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Patrick Cockburn is an Irish journalist who has been a Middle East correspondent since 1979 for the Financial Times and, presently, The Independent. He was awarded Foreign Commentator of the Year at the 2013 Editorial Intelligence Comment Awards.
Saturday 01 June 2013
Iraq is heading for civil war followed by a break up of the country if the current wave of violence continues, says a senior Iraqi politician.
The warning came as a desperate effort to stem the bombings that killed over 500 Iraqis in May saw officials introduce a ban in Baghdad on certain types of vehicle most likely to be used by bombers.
“If we go on like this we will have civil war and then partition,” said Dr Mowaffak al-Rubaie, a former Iraqi National Security Adviser who remains a close adviser to Prime Minister Nouri al-Maliki, in an interview with The Independent.
“I’ve never seen so many people talking about partition, but this is not a peaceable solution,” he said, adding that he believes that a partition of Iraq, which is divided between Shia and Sunni Arabs and the Kurds, would be as bloody as the division between Pakistan and India.
His fear of Iraq disintegrating is echoed by the UN envoy to Iraq, Martin Kobler, who said on Thursday that “systemic violence is ready to explode at any moment if all Iraqi leaders do not engage immediately to pull the country out of this mayhem”.
The surge in violence is taking place all over the country. In contrast to the sectarian civil war of 2006-7, when bombings were mostly carried out by al-Qa’ida on Shia targets, Sunni civilians are now being hit by bombs. An explosion in a Sunni mosque in west Baghdad yesterday killed seven people. Some 30 Sunni mosques have been bombed and 100 worshippers killed in recent weeks.
Iraqi security forces say they foiled an al-Qa’ida plot to pack explosives into oil tankers entering Baghdad from Basra to detonate in an oil facility in the capital. The vehicle ban, which started yesterday, is on older cars with temporary black licence plates, which are often used by bombers because they are difficult to trace.
Dr Rubaie, long at the centre of Iraqi security, says that the two most effective ways to control the wave of violence would be a policy of national reconciliation and the transfer of responsibility for preventing terror attacks from the Iraqi military to the intelligence services. He said: “We need to improve our human, signal, internet and cyber intelligence.”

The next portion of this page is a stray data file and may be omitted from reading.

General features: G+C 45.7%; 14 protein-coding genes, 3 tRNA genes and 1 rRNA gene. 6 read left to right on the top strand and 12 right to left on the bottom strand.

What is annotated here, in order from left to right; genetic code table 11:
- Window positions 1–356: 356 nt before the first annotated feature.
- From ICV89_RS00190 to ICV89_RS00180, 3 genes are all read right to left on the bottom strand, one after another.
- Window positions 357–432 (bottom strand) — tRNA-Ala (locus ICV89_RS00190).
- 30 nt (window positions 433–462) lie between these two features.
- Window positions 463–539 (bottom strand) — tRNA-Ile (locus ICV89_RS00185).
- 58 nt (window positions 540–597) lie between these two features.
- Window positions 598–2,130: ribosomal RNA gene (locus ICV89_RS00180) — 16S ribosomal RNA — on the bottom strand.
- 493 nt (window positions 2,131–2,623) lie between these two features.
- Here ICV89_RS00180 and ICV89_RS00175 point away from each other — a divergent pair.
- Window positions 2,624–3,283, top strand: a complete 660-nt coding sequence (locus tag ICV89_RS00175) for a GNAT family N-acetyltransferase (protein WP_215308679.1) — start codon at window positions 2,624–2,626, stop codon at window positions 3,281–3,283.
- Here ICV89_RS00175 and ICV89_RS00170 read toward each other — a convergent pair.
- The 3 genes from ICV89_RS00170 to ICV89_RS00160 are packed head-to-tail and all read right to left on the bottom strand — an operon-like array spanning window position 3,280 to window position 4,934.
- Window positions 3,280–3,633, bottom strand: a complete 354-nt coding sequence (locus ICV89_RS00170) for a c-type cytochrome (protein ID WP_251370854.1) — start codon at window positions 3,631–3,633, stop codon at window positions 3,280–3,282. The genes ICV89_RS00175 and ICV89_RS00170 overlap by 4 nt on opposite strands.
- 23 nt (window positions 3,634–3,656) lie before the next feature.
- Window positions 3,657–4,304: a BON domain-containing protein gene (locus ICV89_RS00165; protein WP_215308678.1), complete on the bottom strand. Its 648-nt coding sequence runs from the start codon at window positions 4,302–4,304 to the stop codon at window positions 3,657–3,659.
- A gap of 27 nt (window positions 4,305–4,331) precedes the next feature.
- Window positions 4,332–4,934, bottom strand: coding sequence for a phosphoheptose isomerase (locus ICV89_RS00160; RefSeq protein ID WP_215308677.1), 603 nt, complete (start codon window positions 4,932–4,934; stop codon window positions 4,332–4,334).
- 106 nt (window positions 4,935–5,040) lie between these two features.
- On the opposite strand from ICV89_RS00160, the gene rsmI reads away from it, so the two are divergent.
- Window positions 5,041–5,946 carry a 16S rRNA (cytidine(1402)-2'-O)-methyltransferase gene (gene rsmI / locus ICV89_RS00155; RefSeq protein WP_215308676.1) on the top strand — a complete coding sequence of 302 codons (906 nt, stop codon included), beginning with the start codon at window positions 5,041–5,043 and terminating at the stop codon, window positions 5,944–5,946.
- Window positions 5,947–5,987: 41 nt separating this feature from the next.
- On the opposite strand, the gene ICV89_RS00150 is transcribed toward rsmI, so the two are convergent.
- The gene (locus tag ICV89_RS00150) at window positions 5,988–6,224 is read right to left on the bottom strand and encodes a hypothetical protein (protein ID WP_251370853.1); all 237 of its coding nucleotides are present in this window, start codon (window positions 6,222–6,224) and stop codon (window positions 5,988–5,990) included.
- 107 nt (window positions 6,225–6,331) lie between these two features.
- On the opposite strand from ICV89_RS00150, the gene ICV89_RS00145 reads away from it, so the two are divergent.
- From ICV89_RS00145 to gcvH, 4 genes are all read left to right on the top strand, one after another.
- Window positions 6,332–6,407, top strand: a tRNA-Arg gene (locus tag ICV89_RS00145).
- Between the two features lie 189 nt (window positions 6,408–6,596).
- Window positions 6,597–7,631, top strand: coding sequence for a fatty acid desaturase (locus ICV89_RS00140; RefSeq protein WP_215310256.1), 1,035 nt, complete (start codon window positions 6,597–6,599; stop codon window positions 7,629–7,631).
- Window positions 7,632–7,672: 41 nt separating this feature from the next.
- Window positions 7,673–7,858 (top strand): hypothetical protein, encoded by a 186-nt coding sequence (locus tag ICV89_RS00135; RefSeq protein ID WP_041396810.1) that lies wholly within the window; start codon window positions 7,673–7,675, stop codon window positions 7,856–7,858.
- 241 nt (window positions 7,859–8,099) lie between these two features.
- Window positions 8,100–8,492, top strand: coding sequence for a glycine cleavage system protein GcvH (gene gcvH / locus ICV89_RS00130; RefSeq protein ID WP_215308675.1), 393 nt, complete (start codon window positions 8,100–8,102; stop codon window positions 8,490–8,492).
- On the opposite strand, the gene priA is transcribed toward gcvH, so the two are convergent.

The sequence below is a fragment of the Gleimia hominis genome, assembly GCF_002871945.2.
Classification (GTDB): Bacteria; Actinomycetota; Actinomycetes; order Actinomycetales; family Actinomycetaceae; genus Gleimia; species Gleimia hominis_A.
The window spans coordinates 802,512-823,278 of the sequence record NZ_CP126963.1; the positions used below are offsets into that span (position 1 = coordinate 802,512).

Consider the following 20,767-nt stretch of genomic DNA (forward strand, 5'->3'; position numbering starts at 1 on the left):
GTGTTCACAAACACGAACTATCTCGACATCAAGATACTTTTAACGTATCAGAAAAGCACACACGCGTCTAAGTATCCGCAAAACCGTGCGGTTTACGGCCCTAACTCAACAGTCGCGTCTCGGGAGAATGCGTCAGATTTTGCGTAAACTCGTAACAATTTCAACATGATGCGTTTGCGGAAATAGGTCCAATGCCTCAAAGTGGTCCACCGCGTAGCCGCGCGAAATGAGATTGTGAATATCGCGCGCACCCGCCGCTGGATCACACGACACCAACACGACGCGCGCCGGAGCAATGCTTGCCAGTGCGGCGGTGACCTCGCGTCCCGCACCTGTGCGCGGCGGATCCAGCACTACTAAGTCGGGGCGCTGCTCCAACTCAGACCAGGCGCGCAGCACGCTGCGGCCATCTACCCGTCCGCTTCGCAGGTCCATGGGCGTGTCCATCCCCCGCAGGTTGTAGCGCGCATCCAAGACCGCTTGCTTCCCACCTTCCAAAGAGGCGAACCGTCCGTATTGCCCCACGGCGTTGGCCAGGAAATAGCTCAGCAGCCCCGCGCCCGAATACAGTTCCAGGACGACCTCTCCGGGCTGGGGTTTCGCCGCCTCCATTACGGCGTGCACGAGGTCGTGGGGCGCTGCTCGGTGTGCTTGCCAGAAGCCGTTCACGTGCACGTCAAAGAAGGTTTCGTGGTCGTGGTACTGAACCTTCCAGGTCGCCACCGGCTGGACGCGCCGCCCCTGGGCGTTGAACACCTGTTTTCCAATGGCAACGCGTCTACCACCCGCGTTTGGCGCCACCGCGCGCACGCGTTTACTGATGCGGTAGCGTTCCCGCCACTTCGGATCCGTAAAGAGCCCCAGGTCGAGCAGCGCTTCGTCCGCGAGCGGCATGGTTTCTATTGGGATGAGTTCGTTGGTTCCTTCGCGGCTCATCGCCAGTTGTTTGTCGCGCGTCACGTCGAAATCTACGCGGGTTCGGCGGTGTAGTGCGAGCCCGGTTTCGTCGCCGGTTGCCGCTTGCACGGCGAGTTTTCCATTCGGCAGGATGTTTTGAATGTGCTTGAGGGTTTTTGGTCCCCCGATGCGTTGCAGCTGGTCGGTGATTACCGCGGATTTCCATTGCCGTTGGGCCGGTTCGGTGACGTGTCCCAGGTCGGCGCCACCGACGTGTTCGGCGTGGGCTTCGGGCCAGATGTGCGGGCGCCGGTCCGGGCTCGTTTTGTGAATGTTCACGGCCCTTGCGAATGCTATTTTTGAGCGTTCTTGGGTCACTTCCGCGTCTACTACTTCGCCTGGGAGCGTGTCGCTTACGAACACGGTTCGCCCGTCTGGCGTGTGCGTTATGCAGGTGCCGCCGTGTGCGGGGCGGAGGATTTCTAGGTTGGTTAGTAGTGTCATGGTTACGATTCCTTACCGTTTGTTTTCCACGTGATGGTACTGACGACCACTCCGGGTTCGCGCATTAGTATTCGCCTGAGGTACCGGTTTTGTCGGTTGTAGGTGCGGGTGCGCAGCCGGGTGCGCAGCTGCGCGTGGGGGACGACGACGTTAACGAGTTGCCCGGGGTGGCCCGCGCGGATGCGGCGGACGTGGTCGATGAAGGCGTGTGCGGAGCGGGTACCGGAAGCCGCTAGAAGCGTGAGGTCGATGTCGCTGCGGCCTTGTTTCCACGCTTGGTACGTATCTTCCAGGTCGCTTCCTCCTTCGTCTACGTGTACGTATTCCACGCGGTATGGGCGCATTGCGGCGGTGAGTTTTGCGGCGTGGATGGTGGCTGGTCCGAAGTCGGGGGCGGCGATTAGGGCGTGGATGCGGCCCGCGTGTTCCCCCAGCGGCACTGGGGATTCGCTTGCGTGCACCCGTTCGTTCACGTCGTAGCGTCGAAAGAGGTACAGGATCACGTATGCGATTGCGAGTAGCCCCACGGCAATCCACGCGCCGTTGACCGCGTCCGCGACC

Iraqis complain that, despite hundreds of checkpoints, the bombers always seem to get through. Senior intelligence officials say that decisions are taken on a day-to-day basis and there is no strategy. Soldiers manning check points may also be disinclined to stop suspected suicide bombers and get killed in the process.
Dr Rubaie said that the government needed “to go the extra mile” to conciliate the Sunni minority demanding justice, equality and jobs. The Sunni started peaceful protests five months ago, but violence surged after government forces broke up a protest at Hawijah near Kirkuk on 23 April, killing some 50 people.
The attacks on Sunni mosques are an ominous development since they imply that Shia militiamen, who played a central role in the sectarian bloodbath of 2006-7, are once more active. In Sunni areas al-Qa’ida members who used to keep their identity secret now flaunt their presence.
Baghdad has been a largely Shia city since the sectarian cleansing at the height of the civil war. Few mixed areas are left, and the Sunni have been pushed into enclaves, mostly in the west of the city. Sunni in these areas are feeling acutely vulnerable to a renewed drive against them as the tit-for-tat bombings deepen sectarian hatred.
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